The output of amplifier 98 (V5) is input to an amplifier 100, which is a comparator device and whose output pulses can be delayed over a range of microseconds with respect to the signal output of the amplifier 92. The output pulses of amplifier 100 (V6) are filtered by a network comprising resistors 102 and 104 and capacitor 106 to mask any possible transients which may be caused by electromagnetic interference. A pair of transistors 108 and 110 are connected in a manner wherein the transistor 110 reduces the rise and fall time and increases the signal level of a dot position (DOTPOS) signal 112 (V7) to meet the requirement for driving the metal oxide semiconductor device and wherein the typical rise and fall times of the dot position signal are 500 nanoseconds.
A capacitor 114 is connected directly under the sensor 80 to prevent transient pulses which may be caused by electromagnetic interference. As will be further seen, a fixed delay of 35 microseconds is provided from the output of amplifier 92 to an edge of one slot of the timing strip 38 and is due to the leading power factor of the alternating current coupling and the light emitting diode sensor response time. A delay time of from 50 to 150 microseconds is provided at the output of comparator amplifier 100 with respect to the output of amplifier 92, the delay being adjustable with respect to the output pulses of the amplifier 92. The network which filters the pulse from amplifier 100 further delays the signal and provides a ten microsecond delay time, so that the total delay time at V7 is in the range of 95 to 195 microseconds.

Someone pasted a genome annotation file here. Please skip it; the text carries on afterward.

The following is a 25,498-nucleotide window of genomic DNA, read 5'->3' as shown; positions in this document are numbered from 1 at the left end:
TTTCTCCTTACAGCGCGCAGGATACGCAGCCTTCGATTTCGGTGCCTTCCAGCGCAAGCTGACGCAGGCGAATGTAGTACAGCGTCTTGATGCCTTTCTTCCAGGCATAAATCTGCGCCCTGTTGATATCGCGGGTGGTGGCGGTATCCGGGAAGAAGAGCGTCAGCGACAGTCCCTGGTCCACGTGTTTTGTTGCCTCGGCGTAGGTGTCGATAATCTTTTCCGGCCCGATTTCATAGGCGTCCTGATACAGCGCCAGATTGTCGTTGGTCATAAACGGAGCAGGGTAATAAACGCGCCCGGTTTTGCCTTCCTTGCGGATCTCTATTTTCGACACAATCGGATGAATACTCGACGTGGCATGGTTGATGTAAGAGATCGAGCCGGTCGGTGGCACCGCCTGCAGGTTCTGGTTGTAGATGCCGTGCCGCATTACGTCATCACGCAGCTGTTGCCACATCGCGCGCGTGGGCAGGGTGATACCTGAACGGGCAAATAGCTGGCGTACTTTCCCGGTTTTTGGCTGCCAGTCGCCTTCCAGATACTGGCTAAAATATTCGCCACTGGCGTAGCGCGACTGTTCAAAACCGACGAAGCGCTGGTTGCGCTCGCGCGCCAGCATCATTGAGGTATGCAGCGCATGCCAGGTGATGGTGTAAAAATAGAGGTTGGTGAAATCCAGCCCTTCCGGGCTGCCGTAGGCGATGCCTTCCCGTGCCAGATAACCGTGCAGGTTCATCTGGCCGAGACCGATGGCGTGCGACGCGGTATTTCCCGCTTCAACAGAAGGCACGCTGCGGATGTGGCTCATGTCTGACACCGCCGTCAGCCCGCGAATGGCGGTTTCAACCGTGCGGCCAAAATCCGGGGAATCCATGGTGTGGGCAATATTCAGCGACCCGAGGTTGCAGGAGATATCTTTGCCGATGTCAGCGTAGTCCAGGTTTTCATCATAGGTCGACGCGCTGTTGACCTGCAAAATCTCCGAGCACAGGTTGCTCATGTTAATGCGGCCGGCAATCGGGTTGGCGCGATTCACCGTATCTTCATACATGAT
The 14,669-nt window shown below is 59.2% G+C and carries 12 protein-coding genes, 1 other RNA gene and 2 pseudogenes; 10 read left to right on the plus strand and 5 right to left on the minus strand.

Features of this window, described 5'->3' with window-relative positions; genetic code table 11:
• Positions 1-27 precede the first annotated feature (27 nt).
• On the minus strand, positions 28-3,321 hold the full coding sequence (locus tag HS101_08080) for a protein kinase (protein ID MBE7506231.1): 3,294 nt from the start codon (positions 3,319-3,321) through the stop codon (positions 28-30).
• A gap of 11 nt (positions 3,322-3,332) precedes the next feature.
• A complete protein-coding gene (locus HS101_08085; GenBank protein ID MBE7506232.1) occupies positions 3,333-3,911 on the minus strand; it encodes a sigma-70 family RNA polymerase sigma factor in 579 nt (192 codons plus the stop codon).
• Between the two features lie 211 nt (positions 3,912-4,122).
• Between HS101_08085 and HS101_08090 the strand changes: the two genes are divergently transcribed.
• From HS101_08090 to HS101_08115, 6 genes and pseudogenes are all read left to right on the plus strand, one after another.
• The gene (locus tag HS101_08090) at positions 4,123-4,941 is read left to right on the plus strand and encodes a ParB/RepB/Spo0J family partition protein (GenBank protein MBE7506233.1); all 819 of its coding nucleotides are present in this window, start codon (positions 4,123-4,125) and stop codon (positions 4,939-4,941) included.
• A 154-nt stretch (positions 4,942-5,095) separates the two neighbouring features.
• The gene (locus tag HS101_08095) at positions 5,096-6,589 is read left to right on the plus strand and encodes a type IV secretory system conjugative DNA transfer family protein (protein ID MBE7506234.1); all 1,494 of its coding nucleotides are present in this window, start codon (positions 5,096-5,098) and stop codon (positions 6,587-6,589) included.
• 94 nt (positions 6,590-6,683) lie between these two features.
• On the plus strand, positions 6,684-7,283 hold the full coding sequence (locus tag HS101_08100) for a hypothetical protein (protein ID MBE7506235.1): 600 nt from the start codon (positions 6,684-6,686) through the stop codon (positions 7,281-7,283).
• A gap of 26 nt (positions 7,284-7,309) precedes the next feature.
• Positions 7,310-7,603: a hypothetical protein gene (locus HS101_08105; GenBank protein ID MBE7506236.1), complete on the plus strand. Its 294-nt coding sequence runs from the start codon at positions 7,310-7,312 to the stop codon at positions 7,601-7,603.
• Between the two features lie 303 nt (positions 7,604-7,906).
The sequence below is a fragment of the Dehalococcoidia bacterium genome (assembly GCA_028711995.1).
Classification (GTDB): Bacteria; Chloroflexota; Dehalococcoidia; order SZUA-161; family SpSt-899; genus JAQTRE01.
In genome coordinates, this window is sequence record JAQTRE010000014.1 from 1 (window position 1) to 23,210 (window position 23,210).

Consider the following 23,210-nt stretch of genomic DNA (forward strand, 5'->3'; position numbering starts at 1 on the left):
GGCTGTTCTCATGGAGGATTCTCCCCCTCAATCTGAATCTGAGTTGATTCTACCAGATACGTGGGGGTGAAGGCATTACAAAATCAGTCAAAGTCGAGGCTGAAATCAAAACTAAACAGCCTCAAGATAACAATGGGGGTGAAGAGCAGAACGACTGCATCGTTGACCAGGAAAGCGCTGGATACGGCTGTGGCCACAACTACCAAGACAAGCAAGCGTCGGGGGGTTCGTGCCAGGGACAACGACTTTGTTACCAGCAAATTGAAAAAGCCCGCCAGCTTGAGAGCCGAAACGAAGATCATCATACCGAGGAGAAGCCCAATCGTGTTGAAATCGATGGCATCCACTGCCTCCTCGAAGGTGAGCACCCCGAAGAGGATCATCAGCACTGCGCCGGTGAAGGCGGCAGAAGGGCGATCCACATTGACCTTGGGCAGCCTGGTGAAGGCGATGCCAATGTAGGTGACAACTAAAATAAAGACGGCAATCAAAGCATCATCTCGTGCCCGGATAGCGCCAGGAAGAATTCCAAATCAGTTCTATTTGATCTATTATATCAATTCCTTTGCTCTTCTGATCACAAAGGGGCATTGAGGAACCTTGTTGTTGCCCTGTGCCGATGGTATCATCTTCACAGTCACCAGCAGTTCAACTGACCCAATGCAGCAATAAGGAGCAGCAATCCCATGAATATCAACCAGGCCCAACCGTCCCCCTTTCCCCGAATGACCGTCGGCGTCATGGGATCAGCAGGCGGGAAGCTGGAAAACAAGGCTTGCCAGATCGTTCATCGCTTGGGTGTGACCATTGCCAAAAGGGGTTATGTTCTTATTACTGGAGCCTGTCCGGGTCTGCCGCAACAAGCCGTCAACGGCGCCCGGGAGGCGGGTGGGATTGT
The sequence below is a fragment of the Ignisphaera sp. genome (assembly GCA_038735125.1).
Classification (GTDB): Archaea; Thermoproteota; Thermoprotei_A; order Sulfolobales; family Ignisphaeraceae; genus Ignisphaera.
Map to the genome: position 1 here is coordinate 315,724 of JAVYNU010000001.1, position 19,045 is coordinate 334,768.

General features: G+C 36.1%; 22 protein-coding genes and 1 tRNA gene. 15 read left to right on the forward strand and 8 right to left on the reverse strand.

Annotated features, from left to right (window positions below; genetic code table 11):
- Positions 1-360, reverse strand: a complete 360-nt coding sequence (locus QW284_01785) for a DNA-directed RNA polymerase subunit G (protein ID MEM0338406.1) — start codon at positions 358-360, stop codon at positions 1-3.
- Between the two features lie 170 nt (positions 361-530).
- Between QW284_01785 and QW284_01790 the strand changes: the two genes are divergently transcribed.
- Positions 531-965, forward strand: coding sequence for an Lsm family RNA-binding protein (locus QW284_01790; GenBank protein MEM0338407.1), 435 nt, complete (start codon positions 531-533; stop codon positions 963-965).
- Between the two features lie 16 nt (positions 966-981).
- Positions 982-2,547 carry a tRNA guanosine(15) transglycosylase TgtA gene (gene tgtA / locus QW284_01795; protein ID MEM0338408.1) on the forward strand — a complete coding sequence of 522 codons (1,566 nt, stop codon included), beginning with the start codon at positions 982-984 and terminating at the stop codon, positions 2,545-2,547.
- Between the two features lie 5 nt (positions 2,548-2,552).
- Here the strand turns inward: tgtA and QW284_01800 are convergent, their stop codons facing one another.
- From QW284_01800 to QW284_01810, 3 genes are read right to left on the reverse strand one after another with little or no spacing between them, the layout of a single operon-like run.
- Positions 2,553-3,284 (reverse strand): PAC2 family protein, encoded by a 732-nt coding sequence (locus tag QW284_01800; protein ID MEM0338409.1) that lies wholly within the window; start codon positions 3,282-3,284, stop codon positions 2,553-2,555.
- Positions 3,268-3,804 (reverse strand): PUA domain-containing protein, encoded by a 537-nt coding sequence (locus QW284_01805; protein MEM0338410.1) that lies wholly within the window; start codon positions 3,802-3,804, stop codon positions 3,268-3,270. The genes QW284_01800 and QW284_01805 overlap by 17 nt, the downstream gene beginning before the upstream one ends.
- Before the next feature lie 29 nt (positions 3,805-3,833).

In FIG. 4 is shown a diagram of a dot column position indicated at 130 and which position must be impacted at the precise location by the print wire regardless of the direction of travel of the printing carriage 22. In this manner, when the time represented by the position 130 arrives, there must be a certain delay implemented into the circuit so that the print solenoid is fired at the time represented by the line 134, which time occurs after the sensing of a slot leading edge of the timing strip 38 as represented by the line 132, the line 134 being the hammer pulse for carriage travel in the left to right direction. The response time of the print solenoid is represented by the arrow 136 when the carriage is traveling from left to right or in the direction represented by the arrow 138, the delay time being represented by the arrow 140 which is an adjustable time. A hammer pulse time of 340 microseconds is represented by the lines 134 and 135. Likewise, when the carriage is traveling from right to left, or in the direction represented by the arrow 150, it is seen that when the time arrives at a slot leading edge in the timing strip 38 as represented by the line 152 that an adjustable delay time as represented by the arrow 154 is provided to account for the response time represented by the arrow 156 which is the time between the actuation of the print solenoid and the time of depositing or striking the print wire. The adjustable delay time is indicated by the arrow 154 and is the difference in time of arrival of the line 152 and the time as represented by the line 158 which takes into account the response time of the solenoid as indicated by the line 156 to deposit the print wire at the precise position or dot location 130. The hammer pulse time of 340 microseconds is represented by the lines 158 and 159.